What is a Bankruptcy Exemption?

STATE AND FEDERAL LAWS PROTECT “EXEMPT” YOUR PROPERTY FROM YOUR CREDITORS.

What is a bankruptcy exemption? Bankruptcy exemptions are dollar amounts of equity that you will be allowed to retain if you file Chapter 7 or Chapter 13 bankruptcy.  You may elect to keep or surrender your property.

Some states allow residents to use generous federal guidelines for bankruptcy exemptions. Other states offer their own generous limits. Georgia has neither federal exemptions or generous state exemptions.

HOW DO WE KNOW YOUR PROPERTY IS PROTECTED?

Any equity that you own above the amount listed on the table below can be liquidated by the trustee to pay your creditors. There are, however, a few important reasons why your property won’t necessarily be liquidated.

Fair market value plays a critical role in determining whether your are protected by Georgia’s bankruptcy exemptions.  We will claim the allowed amount whenever possible.  Fair market value is not the same as replacement value, insured value, retail value–and it’s also not the pawn shop value.  Fair market value is the amount someone would reasonably expected to pay you on the open market.

For example, you home is currently worth $150,000 in today’s market. You have a mortgage for $130,000. It would appear that you might be held accountable for $20,000 in non-exempt equity (assuming you are filing alone). But, our state’s ‘homestead’ exemption exists to protect your equity and it allows you to keep your home when you file bankruptcy.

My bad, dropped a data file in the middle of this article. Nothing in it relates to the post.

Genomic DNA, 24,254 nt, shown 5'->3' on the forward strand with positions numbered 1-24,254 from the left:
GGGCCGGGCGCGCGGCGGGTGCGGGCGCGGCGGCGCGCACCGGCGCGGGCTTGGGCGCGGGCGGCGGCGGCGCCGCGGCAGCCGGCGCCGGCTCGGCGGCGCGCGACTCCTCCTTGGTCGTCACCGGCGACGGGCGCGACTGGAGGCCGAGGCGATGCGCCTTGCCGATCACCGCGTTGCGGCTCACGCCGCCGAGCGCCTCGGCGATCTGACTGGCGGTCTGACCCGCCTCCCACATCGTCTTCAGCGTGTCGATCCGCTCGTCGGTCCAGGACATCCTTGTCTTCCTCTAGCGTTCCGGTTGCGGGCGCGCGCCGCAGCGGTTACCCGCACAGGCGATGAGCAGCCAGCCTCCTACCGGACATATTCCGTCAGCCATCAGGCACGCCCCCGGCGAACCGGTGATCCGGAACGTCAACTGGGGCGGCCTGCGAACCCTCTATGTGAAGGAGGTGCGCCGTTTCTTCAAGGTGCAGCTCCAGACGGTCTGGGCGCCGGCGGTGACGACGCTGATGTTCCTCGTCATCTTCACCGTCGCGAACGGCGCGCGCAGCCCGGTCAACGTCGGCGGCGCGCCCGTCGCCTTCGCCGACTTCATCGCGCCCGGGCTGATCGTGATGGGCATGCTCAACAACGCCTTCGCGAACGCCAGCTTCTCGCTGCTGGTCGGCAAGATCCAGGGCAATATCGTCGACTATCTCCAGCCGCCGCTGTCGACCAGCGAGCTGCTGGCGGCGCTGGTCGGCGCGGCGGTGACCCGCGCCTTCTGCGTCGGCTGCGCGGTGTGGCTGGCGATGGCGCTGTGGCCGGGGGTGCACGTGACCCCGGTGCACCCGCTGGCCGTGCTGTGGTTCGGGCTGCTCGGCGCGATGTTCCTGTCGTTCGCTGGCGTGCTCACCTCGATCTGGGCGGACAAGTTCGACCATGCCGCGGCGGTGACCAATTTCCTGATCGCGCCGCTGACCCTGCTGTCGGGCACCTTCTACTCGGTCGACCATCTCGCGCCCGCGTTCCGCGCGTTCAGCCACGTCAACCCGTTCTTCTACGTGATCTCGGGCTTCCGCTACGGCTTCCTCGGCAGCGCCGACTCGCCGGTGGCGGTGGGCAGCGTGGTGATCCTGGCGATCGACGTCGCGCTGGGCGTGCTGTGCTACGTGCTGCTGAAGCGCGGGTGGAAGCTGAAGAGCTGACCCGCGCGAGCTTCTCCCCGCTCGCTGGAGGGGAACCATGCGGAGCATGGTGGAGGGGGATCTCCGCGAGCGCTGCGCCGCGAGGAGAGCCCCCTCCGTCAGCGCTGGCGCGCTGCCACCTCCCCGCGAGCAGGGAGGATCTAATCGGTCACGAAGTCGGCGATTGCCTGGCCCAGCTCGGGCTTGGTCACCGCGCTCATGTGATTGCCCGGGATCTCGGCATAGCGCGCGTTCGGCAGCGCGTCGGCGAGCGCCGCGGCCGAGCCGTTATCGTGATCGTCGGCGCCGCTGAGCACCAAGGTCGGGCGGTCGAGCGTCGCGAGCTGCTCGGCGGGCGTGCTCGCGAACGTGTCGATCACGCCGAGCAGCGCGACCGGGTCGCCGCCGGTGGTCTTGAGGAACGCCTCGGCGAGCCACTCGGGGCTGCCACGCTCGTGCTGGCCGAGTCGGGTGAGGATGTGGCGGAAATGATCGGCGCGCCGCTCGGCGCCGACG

Below are many of Georgia’s bankruptcy exemptions. (Most of these are found in our state’s code books at O.C.G.A. 44-13-100 and following). This list is not intended to substitute for my careful and thorough analysis of your fact situation taking into consideration the actual language of the OCGA.

  • Your home $21,500 ($43,000 joint case)
  • Automobiles $3,500 in one car ($7,000 in joint cases)
  • Jewelry $500 ($1,000 in joint cases)
  • Furniture; Household; Clothing $5,000 ($10,000 in joint cases)
  • Tools of the Trade $1,500 ($3,000)
  • Alimony & Support As necessary for support
  • Life Insurance Proceeds As necessary for support
  • Workers Compensation 100% exempt
  • Wrongful Death Awards As Necessary for support
  • Retirement Accounts 100% exemptions for employer-funded Pensions, ROTH IRAs, and Traditional IRAs
  • Disability; Government Benefits including Social Security and Unemployment 100% exempt
  • Wild card exemption of $600 and up to $5,000 of the unused equity in the homestead.

WILL YOU BE ABLE TO KEEP YOUR HOUSE, RETIREMENT, CARS, ENGAGEMENT RING?

In general, you will be able to keep all exempt assets because they will be protected by Georgia’s bankruptcy exemptions. But you will need my help to determine what you can expect to claim as exempt.  Even if the asset is non-exempt you may not be handing it over to creditors.  There can sometimes be room to negotiate with trustees and/or creditors–whether it be negotiating the amount of nonexempt equity, or negotiating cash in lieu of a desired asset.

You hire me to tell you what’s at stake and also to plan for these negotiations.